Written by: Greg Ellifritz
Seth Godin made a very powerful statement in a recent blog post.
“My most popular blog posts this year…weren’t my best ones. As usual, the most popular music wasn’t the best recorded this year either. Same for the highest-grossing movies, restaurants and politicians doing fundraising.
“Best” is rarely the same as “popular.” Which means that if you want to keep track of doing your best work, you’re going to have to avoid the distraction of letting the market decide if you’ve done a good job or not.”
I agree 100%. If find it amazingly interesting. I generally consider myself a “software” writer. I like talking about ideas and tactics rather than hardware. But that isn’t what my readers click on. Out of the 1604 published articles on my site, only 65 (four percent) are gun and gear reviews. Yet 60% of my most popular posts last year were hardware or gear related.
That doesn’t mean that “most popular” is a useless metric. It is an indication of broad or enduring appeal. That appeal may not be the market I’m targeting as future students, but it is a group of people who like what I am writing and are sharing it with their friends.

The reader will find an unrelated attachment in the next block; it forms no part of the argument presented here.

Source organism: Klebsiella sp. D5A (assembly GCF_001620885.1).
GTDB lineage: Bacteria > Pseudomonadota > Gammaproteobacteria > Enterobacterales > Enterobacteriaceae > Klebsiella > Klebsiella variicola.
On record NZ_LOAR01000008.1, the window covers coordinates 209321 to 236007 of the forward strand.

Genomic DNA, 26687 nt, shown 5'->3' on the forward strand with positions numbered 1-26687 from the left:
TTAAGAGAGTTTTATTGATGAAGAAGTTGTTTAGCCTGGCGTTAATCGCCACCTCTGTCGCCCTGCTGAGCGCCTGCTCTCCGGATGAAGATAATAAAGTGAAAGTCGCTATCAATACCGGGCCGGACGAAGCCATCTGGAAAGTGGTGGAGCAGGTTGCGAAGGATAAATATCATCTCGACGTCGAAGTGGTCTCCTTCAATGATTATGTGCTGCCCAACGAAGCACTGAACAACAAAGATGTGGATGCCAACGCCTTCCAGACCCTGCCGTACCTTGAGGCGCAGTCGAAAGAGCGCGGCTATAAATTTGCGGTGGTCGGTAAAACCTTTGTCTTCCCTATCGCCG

I am attempting to create enduring content, not just “clickbait.” While I write timely pieces, my overarching goal is to create articles that are just as useful as a reference in years to come as they are interesting today. By that metric, I am succeeding. Only five of the top ten articles were actually written in 2019. I wrote the others as far back as 2012. Four of the ten also appeared on the Top 10 Most Popular Posts of 2018 article last year. People are digging back and finding useful information. That makes me happy.
So, keeping that in mind that “most popular” doesn’t equal “best,” here were my most popular blog posts (by pageviews) in 2019….
These are the top 10 posts by popularity, but by and large, I don’t think they represented my best work. Stay tuned for next week’s compilation of what I think is my best writing from 2019.